Integrity protection for RFCs (was Re: Status of RFC 20 (was: Re: Gen-ART and OPS-Dir review of) draft-ietf-json-text-sequence-09)

Nico Williams <nico@cryptonector.com> Tue, 09 December 2014 04:53 UTC

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Date: Mon, 8 Dec 2014 22:52:57 -0600
From: Nico Williams <nico@cryptonector.com>
To: Dave Cridland <dave@cridland.net>
Subject: Integrity protection for RFCs (was Re: Status of RFC 20 (was: Re: Gen-ART and OPS-Dir review of) draft-ietf-json-text-sequence-09)
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On Sat, Dec 06, 2014 at 11:37:45PM +0000, Dave Cridland wrote:
> On 6 December 2014 at 22:49, <l.wood@surrey.ac.uk> wrote:
> > Security pedants might wonder why there is no easy way to authenticate
> > electronic copies of RFCs, given the vast array of security-related
> > protocols that the IETF has defined. How can I check the integrity of an
> > RFC document and that it hasn't been tampered with? I imagine an MD5sum
> > just won't do.
> 
> All the copies I'm reading are properly signed, according to RFC 4637. If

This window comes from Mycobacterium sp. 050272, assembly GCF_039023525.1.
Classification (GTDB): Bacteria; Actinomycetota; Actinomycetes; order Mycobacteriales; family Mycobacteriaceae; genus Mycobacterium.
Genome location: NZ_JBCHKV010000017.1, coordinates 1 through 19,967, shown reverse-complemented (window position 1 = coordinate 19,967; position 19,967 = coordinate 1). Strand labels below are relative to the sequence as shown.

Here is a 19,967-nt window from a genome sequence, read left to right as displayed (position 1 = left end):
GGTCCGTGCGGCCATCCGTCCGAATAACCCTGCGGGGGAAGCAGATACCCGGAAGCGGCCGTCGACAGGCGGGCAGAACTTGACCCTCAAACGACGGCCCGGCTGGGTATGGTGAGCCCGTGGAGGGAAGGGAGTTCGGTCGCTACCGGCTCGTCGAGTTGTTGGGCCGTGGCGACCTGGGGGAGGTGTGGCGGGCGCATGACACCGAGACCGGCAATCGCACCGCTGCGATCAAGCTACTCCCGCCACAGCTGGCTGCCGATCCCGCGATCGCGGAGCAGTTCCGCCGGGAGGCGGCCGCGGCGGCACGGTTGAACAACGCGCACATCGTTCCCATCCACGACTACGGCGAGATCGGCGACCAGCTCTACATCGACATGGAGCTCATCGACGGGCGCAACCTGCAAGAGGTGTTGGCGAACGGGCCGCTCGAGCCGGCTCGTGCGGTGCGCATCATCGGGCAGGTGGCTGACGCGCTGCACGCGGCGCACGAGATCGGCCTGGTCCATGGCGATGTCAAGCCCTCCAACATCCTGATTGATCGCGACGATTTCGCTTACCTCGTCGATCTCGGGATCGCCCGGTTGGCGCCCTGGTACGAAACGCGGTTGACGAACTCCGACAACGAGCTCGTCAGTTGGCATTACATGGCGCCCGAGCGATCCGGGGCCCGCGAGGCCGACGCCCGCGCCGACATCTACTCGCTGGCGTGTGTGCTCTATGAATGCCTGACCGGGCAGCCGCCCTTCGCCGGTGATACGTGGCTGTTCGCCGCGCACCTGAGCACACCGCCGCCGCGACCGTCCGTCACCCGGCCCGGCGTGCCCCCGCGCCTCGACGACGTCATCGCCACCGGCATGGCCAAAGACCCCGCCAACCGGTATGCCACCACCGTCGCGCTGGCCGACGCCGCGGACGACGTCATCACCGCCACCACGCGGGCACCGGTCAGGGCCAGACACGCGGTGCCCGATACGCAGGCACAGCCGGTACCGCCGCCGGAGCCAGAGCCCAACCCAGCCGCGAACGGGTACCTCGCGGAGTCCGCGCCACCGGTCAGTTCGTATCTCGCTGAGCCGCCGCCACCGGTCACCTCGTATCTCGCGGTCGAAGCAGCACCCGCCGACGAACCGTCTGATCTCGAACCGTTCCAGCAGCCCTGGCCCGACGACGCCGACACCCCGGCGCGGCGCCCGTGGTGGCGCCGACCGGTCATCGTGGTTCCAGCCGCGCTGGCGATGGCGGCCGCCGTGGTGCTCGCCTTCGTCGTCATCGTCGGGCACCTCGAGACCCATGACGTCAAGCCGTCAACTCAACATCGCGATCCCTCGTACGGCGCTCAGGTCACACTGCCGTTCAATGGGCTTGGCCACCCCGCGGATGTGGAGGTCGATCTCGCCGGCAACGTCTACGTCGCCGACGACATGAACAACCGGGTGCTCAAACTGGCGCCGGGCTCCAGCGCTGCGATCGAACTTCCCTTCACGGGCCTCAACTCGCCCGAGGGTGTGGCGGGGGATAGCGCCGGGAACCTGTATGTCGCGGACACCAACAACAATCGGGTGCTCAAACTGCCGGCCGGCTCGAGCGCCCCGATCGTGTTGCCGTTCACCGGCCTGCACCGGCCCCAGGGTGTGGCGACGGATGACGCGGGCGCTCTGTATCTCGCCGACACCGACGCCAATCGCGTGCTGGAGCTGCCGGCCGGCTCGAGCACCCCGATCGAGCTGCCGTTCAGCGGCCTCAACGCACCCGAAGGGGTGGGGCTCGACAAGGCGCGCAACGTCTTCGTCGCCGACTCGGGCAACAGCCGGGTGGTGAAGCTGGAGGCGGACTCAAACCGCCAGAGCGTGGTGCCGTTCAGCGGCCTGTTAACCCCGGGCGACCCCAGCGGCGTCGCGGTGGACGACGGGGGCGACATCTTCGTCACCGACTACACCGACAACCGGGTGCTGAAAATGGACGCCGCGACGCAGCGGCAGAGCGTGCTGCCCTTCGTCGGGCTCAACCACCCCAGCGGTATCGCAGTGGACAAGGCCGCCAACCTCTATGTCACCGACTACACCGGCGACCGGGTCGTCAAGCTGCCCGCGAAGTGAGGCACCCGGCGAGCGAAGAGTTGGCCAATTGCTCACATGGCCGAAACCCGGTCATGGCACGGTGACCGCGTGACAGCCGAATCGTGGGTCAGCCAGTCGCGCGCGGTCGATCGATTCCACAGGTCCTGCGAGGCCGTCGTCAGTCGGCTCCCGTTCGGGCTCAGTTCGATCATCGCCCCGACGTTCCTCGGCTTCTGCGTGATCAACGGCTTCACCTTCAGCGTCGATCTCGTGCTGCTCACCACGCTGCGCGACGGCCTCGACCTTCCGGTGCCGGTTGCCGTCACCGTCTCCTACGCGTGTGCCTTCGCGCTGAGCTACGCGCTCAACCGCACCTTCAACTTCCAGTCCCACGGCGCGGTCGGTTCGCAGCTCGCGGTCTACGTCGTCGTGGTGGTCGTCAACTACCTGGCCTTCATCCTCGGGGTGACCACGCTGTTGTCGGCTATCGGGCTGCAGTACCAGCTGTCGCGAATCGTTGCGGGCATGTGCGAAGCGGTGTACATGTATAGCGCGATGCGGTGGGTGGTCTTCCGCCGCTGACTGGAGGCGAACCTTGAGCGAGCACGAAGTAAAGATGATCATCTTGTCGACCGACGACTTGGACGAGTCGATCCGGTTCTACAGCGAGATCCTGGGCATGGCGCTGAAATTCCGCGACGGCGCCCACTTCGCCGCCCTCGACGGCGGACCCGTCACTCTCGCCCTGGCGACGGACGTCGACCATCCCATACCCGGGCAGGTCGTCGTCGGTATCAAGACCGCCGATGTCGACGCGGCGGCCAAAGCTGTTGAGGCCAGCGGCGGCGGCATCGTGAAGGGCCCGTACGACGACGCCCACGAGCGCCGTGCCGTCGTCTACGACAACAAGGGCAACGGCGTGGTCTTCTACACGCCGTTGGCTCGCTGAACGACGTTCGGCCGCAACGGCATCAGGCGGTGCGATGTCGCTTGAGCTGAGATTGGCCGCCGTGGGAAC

> yours aren't, maybe they *have* been tampered with.

Maybe each RFC should be like a commit in any modern version control
system, complete with a commit hash binding all past RFCs into each new
RFC.

Of course, that would really bind us to having canonical RFC
representations, and/or new renderings by the RFC-Editor added as
"commits".

Then we could reference RFCs as RFC-af551e0 (short-form) and
RFC-af551e089ca623216a312e475a6837de0aa7995b (long-form) and so on :) in
mailing list discussion, verbally, in RFCs as rendered, in other
documents, ..., and by doing so we'd be embedding the commit hashes of
the entire RFC series deeply into the Internet, in a way that would be
quite difficult to tamper with.

No digital signatures needed, just a decent hash function.

Or at least that's what I think Lloyd was suggesting.

I leave it to others to make a serious proposal along these lines.

(We can't quite adopt a VCS for this: we'd have to standardize it.)

Nico
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